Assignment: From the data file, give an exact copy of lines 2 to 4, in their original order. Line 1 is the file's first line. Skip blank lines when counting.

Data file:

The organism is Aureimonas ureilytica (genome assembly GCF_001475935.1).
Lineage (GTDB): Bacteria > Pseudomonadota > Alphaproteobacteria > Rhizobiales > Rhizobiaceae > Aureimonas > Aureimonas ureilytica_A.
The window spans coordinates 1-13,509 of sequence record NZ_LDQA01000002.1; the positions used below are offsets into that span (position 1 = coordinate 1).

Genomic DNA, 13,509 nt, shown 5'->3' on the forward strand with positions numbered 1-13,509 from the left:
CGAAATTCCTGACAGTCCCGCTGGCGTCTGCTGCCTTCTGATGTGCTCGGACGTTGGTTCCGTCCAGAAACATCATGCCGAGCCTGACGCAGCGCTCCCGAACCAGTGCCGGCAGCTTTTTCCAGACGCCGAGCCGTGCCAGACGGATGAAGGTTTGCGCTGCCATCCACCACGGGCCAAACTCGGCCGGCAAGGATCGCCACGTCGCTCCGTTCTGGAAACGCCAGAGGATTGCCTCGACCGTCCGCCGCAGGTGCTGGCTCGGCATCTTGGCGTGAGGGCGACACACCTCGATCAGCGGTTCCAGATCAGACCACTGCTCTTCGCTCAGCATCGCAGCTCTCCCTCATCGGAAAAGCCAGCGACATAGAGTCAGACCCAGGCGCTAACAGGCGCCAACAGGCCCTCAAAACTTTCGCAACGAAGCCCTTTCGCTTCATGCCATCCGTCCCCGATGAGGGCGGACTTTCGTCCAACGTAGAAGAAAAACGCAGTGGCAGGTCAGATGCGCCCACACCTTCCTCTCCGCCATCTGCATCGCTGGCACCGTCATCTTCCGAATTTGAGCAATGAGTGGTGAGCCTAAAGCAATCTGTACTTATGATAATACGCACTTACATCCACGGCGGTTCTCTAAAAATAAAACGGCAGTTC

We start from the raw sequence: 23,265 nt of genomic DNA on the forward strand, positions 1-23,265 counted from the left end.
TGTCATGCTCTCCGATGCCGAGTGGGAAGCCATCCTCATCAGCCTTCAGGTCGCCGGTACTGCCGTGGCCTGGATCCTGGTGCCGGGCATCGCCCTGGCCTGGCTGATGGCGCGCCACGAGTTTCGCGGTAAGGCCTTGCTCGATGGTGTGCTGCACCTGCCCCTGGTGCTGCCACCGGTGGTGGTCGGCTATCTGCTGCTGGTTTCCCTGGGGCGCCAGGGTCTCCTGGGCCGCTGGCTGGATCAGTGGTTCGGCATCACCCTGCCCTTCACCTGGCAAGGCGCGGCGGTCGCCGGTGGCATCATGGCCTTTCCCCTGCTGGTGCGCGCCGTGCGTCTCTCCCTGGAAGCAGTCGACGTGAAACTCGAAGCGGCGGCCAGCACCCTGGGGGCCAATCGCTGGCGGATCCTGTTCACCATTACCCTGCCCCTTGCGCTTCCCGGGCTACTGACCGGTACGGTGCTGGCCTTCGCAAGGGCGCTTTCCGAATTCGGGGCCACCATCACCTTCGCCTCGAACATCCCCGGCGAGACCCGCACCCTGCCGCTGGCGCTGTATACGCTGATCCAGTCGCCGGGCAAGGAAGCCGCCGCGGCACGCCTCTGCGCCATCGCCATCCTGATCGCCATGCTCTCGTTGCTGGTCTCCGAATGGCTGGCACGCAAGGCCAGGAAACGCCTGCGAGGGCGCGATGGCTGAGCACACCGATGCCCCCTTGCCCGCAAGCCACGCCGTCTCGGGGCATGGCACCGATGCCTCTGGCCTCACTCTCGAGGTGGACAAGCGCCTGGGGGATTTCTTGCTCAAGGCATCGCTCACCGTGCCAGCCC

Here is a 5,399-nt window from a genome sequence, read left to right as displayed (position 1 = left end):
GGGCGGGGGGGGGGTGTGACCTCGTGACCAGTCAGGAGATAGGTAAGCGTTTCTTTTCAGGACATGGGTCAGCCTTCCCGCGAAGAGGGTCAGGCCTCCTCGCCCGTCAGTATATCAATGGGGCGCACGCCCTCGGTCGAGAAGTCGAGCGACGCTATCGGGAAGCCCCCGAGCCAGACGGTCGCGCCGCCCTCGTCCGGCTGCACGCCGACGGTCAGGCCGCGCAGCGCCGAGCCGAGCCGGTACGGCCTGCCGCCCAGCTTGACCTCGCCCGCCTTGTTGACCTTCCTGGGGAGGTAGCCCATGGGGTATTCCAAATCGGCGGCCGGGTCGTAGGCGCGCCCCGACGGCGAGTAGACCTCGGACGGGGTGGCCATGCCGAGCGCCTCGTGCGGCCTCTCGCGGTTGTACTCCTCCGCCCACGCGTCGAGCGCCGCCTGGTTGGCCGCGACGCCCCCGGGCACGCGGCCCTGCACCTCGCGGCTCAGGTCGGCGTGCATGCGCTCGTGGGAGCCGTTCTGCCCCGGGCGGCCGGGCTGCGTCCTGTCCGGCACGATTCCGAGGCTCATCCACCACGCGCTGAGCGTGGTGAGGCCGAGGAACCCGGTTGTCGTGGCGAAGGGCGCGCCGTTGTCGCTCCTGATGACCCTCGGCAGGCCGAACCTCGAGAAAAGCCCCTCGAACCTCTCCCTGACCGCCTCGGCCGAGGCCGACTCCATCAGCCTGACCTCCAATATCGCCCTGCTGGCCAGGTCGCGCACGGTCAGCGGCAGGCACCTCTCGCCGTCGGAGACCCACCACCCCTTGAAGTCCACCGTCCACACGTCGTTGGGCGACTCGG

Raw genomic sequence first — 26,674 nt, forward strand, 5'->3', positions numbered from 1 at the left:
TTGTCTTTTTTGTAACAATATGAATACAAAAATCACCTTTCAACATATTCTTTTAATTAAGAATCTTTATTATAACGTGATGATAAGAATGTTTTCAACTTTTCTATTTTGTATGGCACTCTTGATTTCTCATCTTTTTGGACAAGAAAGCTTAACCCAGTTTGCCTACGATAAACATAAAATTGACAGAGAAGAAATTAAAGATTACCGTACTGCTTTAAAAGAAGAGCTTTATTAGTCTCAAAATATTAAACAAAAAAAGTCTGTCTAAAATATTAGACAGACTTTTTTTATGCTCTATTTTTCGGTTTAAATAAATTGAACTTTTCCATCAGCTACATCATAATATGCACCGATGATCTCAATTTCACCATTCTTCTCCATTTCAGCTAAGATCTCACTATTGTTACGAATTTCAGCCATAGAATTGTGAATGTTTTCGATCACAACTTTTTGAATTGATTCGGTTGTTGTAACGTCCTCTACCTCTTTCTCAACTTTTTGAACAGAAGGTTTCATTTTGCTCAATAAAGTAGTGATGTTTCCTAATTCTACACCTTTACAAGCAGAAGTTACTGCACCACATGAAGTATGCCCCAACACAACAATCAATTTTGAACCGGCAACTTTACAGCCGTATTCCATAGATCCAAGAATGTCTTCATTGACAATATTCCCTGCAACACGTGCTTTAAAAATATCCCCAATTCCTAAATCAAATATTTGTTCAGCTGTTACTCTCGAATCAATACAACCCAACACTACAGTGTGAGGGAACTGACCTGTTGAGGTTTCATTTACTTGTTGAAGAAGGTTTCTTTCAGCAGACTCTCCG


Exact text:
Lineage (GTDB): Bacteria > Pseudomonadota > Alphaproteobacteria > Rhizobiales > Rhizobiaceae > Aureimonas > Aureimonas ureilytica_A.
The window spans coordinates 1-13,509 of sequence record NZ_LDQA01000002.1; the positions used below are offsets into that span (position 1 = coordinate 1).

Genomic DNA, 13,509 nt, shown 5'->3' on the forward strand with positions numbered 1-13,509 from the left: